Hidden Depths

I have to admit that while I can appreciate Renaissance art — paintings, I mean, not the sculptures, which I love — I’ve always found the old guys to be a little too much on the Christian thing.  I mean, how many Madonna w/Baby Jesus renderings are there?

Take Agostino Carracci, for example.  Here’s his “Judith As Woman” work, which should make her the idol of ultra-feminists everywhere:

Then there’s the “Last Communion of St. Jerome”, which may have been big news back in the day, but which is not that relevant in today’s world.

Happily, Carracci (Agostino, not his several brothers, sons and cousins — all artists themselves) didn’t just confine himself to religious themes.  Here’s his “Landscape with Bathers”:

…wait, what’s that detail over on the right?

Nekkid bodies?  With no carefully-draped linen (see Jerome, above) to disguise their nekkidness?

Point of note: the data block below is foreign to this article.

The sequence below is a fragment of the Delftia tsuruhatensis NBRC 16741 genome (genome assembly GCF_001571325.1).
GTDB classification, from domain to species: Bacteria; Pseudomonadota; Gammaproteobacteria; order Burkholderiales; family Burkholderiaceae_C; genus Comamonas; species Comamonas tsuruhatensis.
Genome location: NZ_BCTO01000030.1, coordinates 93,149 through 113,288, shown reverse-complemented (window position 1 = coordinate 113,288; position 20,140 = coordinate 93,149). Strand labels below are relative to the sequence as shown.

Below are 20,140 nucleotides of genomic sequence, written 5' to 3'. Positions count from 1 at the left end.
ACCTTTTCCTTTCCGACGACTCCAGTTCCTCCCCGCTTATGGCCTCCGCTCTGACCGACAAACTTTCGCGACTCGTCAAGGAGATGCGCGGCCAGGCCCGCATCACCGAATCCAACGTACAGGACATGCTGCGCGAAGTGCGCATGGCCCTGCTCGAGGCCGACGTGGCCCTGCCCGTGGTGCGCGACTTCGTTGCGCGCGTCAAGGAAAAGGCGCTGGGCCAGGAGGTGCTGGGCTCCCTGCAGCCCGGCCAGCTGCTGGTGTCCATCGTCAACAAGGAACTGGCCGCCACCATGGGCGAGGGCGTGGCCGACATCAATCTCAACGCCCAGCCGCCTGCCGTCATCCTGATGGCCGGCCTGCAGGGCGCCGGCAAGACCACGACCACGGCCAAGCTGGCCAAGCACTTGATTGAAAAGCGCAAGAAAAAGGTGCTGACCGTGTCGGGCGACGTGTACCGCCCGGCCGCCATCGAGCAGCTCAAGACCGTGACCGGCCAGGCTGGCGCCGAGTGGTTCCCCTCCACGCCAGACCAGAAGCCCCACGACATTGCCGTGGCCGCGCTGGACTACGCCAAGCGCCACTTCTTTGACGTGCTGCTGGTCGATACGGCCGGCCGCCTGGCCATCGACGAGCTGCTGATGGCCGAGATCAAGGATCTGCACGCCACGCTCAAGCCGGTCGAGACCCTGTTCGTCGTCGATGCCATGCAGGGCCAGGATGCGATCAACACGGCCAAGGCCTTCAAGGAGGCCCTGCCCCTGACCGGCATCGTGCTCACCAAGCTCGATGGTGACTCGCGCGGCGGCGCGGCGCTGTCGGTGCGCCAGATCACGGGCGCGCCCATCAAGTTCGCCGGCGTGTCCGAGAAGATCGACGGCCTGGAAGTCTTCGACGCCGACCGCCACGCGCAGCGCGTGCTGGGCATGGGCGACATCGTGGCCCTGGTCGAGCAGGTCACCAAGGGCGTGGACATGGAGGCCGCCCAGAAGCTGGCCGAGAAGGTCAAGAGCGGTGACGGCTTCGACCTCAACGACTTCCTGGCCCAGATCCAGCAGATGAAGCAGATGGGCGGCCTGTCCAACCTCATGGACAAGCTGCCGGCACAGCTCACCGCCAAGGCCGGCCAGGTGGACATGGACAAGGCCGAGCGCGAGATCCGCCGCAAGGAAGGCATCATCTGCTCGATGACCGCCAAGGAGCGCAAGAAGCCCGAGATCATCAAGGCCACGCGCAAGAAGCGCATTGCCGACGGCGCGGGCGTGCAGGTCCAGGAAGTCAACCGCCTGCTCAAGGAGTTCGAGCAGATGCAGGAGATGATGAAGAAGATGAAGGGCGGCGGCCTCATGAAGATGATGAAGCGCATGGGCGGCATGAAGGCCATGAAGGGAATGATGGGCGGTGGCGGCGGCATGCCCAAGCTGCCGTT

Well;  it turns out that ol’ Aggie had a whole ‘nother body of work in the I Modi school, which probably gave people fits. I’m not quite sure how many of the examples below are his — the style varies, and some were printed from his woodcuts — but here are a few:

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RFI: Artist

I need some help, and I have no idea where to start.  Observe this oil painting:

All I know about it is mostly supposition:

  • the unknown artist is supposedly Iranian (or perhaps Persian, back when it was painted)
  • he was supposedly a court painter for the Shah of Iran/Persia
  • the painting is one of a small series — this one is called, I think, “Green”, and others are likewise entitled “Blue”, “Red”, etc.
  • it’s quite large:  60″x48″
  • it was purchased sometime during the 1980s, from a gallery in Los Angeles.

That’s all I know.  I’ve looked and looked all over Teh Intarwebz, but nada.

If anyone can shed light on the piece, or tell me where I can look further, I’d be eternally grateful.

Lunch On The Grass

It was a popular theme, for a while:  people having a picnic lunch en plain air, in some park or other.  Here’s (I think) the best-known example of “Dejeuner sur l’herbe”, painted by Edouard Manet:

(all pics can be right-clicked/embiggened)

His similarly named contemporary Claude Monet also did one (albeit less shockingly):